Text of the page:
But as the Progressive Rock boom began to take over in the late Sixties - the four ex-Timebox boys wanted to move on from the restrictions of Pop and formed PATTO - signing to the then emerging label for all things Prog and eclectic - Vertigo. They made three albums in total - two for Vertigo and one for Island - none of which sold jack knob. Their debut "Patto" hit the streets of Blighty in November 1970 on Vertigo 6360 016 (February 1971 in the USA), the second "Hold Your Fire" in November 1971 on Vertigo 6360 032 and the final "Roll 'Em Smoke 'Em Put Out Another Line" in October 1972 on Island ILPS 9210 – all are listed vinyl rarities in the 2018 Record Collector Price Guide valued at £300, £500 and £60 respectively.

Which brings us to this long-overdue and superbly presented 'Expanded Edition' single CD Remaster of their self-titled debut album from England's Esoteric Recordings. Here are the screaming spirals...

UK released Friday, 28 April 2017 (5 May 2017 in the USA) - "Patto" by PATTO on Esoteric Recordings ECLEC 2581 (Barcode 5013929468146) is an 'Expanded Edition' CD Remaster of their 1970 Debut LP on Vertigo Records with Three Bonus Tracks added on and plays out as follows (69:41 minutes):

1. The Man [Side 1]
2. Hold Me Back
3. Time To Die
4. Red Glow
5. San Antone [Side 2]
6. Government Man
7. Money Bag
8. Sittin' Back Easy
Tracks 1 to 8 are their debut album "Patto" - released November 1970 in the UK on Vertigo 6360 016 and February 1971 in the USA on Vertigo VEL-1001. Produced by MUFF WINWOOD - it didn't chart in either country.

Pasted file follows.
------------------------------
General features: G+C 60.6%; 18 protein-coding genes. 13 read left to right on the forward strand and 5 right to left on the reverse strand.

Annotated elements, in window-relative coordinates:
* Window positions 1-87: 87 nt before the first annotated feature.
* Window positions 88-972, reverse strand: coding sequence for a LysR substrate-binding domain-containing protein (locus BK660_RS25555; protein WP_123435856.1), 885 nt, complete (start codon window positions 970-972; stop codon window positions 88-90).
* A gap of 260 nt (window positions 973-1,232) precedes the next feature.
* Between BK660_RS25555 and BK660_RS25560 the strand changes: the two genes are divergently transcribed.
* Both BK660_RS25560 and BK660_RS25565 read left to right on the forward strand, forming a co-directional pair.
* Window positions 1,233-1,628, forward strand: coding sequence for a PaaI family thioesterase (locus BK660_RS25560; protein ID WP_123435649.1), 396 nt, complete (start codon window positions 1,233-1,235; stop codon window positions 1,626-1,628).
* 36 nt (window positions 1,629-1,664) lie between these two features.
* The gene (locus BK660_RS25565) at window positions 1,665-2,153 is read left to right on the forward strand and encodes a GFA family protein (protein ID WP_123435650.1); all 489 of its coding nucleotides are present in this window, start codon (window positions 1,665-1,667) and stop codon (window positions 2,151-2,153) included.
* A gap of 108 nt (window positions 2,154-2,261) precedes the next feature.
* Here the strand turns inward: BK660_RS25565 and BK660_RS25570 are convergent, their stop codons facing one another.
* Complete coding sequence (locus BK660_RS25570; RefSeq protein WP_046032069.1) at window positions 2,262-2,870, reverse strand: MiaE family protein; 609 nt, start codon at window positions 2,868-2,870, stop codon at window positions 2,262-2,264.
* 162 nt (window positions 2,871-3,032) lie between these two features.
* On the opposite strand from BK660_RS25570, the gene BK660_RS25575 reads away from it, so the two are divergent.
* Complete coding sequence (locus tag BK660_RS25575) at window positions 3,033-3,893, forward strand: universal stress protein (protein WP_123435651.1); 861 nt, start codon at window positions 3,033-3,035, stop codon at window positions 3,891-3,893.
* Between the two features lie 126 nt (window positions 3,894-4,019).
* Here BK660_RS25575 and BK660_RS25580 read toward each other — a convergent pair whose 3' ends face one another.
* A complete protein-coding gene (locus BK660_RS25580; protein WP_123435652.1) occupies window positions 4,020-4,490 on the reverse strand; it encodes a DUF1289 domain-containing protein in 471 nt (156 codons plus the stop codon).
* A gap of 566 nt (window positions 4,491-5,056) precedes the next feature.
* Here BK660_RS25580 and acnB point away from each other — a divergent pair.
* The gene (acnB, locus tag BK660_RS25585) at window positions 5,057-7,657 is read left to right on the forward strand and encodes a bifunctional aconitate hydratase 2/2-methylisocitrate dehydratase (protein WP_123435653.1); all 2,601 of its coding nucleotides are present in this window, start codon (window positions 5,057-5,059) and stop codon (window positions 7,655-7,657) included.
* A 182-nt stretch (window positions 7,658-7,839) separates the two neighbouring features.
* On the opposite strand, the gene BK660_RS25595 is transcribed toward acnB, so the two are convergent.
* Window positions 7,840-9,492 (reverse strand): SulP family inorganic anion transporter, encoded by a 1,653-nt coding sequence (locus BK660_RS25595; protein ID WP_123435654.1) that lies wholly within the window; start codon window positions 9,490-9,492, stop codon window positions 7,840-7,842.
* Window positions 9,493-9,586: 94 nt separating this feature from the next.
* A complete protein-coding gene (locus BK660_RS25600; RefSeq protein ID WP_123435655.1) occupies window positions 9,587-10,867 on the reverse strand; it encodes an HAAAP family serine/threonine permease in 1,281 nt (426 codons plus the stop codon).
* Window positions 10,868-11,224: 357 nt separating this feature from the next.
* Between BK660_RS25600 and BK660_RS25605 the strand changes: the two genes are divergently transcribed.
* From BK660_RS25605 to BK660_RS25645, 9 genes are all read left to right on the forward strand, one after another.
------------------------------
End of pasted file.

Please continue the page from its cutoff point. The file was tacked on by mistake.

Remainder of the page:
BONUS TRACKS:
9. Hanging Rope
Track 9 recorded & Mixed at Island Studios, London, 16 July 1970 – first appeared as an outtake in 2004 on the reissue of the album by Repertoire (REPUK 1025)

10. Love Me
11. Government Man
Tracks 10 and 11 recorded 3 November 1970 for the BBC Radio One program "Sounds Of The 70t's" – exclusively licensed and Previously Unreleased

The 16-page booklet is festooned with ticket stubs, trade adverts, gig flyers, the Tony Benyon pencil cartoons on the inner gatefold of Vertigo 6360 016, black and white band photos from the period and even has an advert plugging the first two albums issued on Vertigo in the USA in February 1971 – Jimmy Campbell’s "Half Baked" on Vertigo VER-1000 and Patto's self-titled debut on Vertigo VER-1001. Some of the early photos and promotional snaps in the booklet smartly feature TIMEBOX in their 60ts glory while one of the gig ads sees PATTO share an unlikely bill with Shakin' Stevens & The Sunsets at Wardour Street's 'Temple' venue in London's Soho. More encouraging is sharing a Chalk Farm's Roundhouse line-up with The Who, Elton John and a new Warner Brothers signing called America. There are detailed and informative liner notes from noted writer SID SMITH too that feature reminiscences from drummer John Halsey about the band and the sadly passed Halsall (he died in 1992).